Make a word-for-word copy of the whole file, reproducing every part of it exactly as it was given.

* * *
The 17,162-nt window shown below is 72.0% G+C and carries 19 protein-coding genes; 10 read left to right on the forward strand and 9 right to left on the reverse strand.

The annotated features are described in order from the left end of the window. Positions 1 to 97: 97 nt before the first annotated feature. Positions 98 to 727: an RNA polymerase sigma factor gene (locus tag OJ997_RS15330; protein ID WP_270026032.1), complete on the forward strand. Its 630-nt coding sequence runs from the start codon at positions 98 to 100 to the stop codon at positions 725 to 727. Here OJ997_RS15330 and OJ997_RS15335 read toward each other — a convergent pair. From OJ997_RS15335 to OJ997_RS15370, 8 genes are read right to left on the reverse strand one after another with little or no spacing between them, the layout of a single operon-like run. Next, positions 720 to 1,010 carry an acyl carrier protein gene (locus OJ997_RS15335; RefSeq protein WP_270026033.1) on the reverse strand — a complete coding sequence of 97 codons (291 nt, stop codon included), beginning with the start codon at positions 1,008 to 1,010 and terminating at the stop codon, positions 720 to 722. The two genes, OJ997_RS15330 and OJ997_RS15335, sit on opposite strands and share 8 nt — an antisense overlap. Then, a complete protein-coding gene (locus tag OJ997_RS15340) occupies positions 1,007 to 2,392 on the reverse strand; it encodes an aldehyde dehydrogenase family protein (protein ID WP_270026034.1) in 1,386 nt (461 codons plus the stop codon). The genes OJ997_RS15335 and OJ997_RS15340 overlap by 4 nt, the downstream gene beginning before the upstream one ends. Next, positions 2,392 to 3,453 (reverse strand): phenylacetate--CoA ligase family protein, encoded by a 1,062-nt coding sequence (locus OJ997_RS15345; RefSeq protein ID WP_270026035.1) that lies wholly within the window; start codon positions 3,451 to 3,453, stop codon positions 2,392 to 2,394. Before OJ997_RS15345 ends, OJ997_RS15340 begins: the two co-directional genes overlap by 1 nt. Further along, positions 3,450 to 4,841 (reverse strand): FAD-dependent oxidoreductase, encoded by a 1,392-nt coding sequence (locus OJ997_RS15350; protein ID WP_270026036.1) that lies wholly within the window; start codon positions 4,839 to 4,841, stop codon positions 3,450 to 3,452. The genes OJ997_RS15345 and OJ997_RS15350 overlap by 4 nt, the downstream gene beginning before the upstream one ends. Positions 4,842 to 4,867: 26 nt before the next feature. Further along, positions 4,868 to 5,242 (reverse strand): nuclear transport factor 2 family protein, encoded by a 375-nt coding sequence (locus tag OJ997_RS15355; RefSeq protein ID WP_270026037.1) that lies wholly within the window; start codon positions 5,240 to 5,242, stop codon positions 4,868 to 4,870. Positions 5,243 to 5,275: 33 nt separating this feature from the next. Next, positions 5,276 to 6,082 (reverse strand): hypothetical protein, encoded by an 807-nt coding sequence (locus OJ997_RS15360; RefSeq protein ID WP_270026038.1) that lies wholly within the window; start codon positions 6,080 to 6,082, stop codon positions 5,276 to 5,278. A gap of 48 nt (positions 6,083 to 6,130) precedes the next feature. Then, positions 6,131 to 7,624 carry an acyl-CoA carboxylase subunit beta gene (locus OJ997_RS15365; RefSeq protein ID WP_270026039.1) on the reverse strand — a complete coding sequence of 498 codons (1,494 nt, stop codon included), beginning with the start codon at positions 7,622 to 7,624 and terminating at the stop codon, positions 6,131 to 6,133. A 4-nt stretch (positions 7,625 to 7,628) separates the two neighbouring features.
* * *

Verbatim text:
The 17,162-nt window shown below is 72.0% G+C and carries 19 protein-coding genes; 10 read left to right on the forward strand and 9 right to left on the reverse strand.

The annotated features are described in order from the left end of the window. Positions 1 to 97: 97 nt before the first annotated feature. Positions 98 to 727: an RNA polymerase sigma factor gene (locus tag OJ997_RS15330; protein ID WP_270026032.1), complete on the forward strand. Its 630-nt coding sequence runs from the start codon at positions 98 to 100 to the stop codon at positions 725 to 727. Here OJ997_RS15330 and OJ997_RS15335 read toward each other — a convergent pair. From OJ997_RS15335 to OJ997_RS15370, 8 genes are read right to left on the reverse strand one after another with little or no spacing between them, the layout of a single operon-like run. Next, positions 720 to 1,010 carry an acyl carrier protein gene (locus OJ997_RS15335; RefSeq protein WP_270026033.1) on the reverse strand — a complete coding sequence of 97 codons (291 nt, stop codon included), beginning with the start codon at positions 1,008 to 1,010 and terminating at the stop codon, positions 720 to 722. The two genes, OJ997_RS15330 and OJ997_RS15335, sit on opposite strands and share 8 nt — an antisense overlap. Then, a complete protein-coding gene (locus tag OJ997_RS15340) occupies positions 1,007 to 2,392 on the reverse strand; it encodes an aldehyde dehydrogenase family protein (protein ID WP_270026034.1) in 1,386 nt (461 codons plus the stop codon). The genes OJ997_RS15335 and OJ997_RS15340 overlap by 4 nt, the downstream gene beginning before the upstream one ends. Next, positions 2,392 to 3,453 (reverse strand): phenylacetate--CoA ligase family protein, encoded by a 1,062-nt coding sequence (locus OJ997_RS15345; RefSeq protein ID WP_270026035.1) that lies wholly within the window; start codon positions 3,451 to 3,453, stop codon positions 2,392 to 2,394. Before OJ997_RS15345 ends, OJ997_RS15340 begins: the two co-directional genes overlap by 1 nt. Further along, positions 3,450 to 4,841 (reverse strand): FAD-dependent oxidoreductase, encoded by a 1,392-nt coding sequence (locus OJ997_RS15350; protein ID WP_270026036.1) that lies wholly within the window; start codon positions 4,839 to 4,841, stop codon positions 3,450 to 3,452. The genes OJ997_RS15345 and OJ997_RS15350 overlap by 4 nt, the downstream gene beginning before the upstream one ends. Positions 4,842 to 4,867: 26 nt before the next feature. Further along, positions 4,868 to 5,242 (reverse strand): nuclear transport factor 2 family protein, encoded by a 375-nt coding sequence (locus tag OJ997_RS15355; RefSeq protein ID WP_270026037.1) that lies wholly within the window; start codon positions 5,240 to 5,242, stop codon positions 4,868 to 4,870. Positions 5,243 to 5,275: 33 nt separating this feature from the next. Next, positions 5,276 to 6,082 (reverse strand): hypothetical protein, encoded by an 807-nt coding sequence (locus OJ997_RS15360; RefSeq protein ID WP_270026038.1) that lies wholly within the window; start codon positions 6,080 to 6,082, stop codon positions 5,276 to 5,278. A gap of 48 nt (positions 6,083 to 6,130) precedes the next feature. Then, positions 6,131 to 7,624 carry an acyl-CoA carboxylase subunit beta gene (locus OJ997_RS15365; RefSeq protein ID WP_270026039.1) on the reverse strand — a complete coding sequence of 498 codons (1,494 nt, stop codon included), beginning with the start codon at positions 7,622 to 7,624 and terminating at the stop codon, positions 6,131 to 6,133. A 4-nt stretch (positions 7,625 to 7,628) separates the two neighbouring features.